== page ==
The turning point seems to have been a CNN “ambush” interview with Craigslist founder Craig Newmark in which reporter Amber Lyon sprung a terrific gotcha line, calling Craigslist “the Wal-Mart of online sex trafficking.” It’s a sound-bite with just enough truth: In a community of millions of people, there may be some such trafficking.

Newmark is an unusual character in any world, but especially in media and politics. He is meek, soft-spoken, and utterly guileless. A part of West-Coast tech’s recent interest in East-Coast government and politics, Newmark sought me ought a few months ago for a wide-ranging, ambling, and—for those reasons—charming chat.

Newmark was utterly caught off guard by the interview with the CNN reporter. The tape rolls through painfully awkward moments when Newmark remains simply silent or paces around, making him look stupid, mendacious, or both. (His comment on the interview is here, to which Lyon responds in the video linked above at “ambush.”)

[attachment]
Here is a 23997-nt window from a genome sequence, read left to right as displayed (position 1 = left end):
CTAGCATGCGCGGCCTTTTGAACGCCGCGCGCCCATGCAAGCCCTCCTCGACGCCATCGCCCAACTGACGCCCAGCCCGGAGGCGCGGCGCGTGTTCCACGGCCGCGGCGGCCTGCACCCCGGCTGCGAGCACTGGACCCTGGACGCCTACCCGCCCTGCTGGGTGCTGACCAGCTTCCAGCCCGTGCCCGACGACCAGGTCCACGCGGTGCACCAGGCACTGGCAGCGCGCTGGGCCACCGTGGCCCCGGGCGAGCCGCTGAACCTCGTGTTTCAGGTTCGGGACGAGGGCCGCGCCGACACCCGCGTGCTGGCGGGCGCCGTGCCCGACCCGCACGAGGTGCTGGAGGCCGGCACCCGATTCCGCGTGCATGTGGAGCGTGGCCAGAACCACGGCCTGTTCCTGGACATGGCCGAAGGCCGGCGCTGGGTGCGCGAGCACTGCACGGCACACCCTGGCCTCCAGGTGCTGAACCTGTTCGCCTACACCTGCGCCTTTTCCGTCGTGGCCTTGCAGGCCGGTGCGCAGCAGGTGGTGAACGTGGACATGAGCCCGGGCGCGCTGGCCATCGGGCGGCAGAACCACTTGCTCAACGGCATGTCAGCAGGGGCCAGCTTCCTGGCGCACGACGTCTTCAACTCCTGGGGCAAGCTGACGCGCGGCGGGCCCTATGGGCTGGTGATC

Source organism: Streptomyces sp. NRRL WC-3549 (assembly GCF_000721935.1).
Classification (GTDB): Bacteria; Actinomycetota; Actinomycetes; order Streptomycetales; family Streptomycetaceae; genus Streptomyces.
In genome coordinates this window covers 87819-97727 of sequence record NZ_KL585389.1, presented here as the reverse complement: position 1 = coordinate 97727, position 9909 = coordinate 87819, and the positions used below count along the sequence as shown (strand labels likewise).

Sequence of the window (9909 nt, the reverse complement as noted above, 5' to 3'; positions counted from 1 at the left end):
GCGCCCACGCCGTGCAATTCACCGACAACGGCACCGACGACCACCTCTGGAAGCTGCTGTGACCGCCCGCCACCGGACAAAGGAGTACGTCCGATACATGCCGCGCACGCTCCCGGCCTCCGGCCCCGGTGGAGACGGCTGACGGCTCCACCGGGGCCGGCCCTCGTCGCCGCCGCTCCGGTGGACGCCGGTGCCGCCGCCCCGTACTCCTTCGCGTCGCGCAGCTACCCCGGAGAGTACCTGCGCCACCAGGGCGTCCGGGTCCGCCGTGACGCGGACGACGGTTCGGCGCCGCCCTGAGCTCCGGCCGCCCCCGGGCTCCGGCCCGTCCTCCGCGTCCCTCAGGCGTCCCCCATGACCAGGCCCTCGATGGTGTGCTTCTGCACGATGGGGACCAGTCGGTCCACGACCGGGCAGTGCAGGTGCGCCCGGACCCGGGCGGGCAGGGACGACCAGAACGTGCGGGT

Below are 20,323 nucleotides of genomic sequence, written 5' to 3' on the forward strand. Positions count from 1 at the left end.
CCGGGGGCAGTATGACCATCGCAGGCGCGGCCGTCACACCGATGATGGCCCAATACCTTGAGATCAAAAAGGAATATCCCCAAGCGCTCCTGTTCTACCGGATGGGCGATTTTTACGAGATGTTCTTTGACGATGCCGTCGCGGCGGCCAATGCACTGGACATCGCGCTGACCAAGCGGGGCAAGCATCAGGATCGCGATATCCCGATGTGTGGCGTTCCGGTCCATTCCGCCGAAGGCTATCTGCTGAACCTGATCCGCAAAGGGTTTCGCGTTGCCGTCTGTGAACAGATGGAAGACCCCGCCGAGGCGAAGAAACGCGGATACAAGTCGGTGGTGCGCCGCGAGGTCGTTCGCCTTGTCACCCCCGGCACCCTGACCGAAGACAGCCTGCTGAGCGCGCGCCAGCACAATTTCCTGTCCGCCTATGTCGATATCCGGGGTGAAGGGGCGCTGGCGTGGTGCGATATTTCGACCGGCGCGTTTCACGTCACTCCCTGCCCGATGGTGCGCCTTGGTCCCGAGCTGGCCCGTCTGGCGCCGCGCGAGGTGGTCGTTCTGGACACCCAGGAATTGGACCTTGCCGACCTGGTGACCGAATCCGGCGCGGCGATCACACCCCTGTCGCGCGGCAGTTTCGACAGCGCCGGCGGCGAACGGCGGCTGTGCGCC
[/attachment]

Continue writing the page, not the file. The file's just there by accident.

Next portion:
The AGs smelled blood in the water. Their letter pounces on Craigslist and Craig Newmark’s inartful performance.

So the next step is the “CENSORED” block on Craigslist’s “Adult Services” section. Perhaps it’s meant to engender support for First Amendment rights, and to an extent it has. Early returns show support for Craigslist. But it may also create an expectation that large Web sites on which a tiny minority of people abuse speech rights to plan and execute crime may lose their speech protections themselves.

In case it needs pointing out, shutting down a Web site, or the portion of a Web site, on which people plan crime will only move crime to other places on the Internet. The cost to free speech in the AGs’ badgering of Craigslist vastly outweighs the infinitesimal crime-prevention benefit.

The Attorneys General sacrificing speech this way are: Richard Blumenthal (D) of Connecticut (a candidate for U.S. Senate), Dustin McDaniel (D) of Arkansas, Lawrence G. Wasden (R) of Idaho, Lisa Madigan (D) of Illinois, Tom Miller (D) of Iowa, Steve Six (D) of Kansas, Douglas F. Gansler (D) of Maryland, Mike Cox (R) of Michigan, Jim Hood (D) of Mississippi, Chris Koster (D) of Missouri, Michael A. Delaney (D) of New Hampshire, Richard Cordray (D) of Ohio, Patrick C. Lynch (D) of Rhode Island, Henry McMaster (R) of South Carolina, Robert E. Cooper, Jr. (D) of Tennessee, Greg Abbott (R) of Texas, and Kenneth T. Cuccinelli, II (R) of Virginia.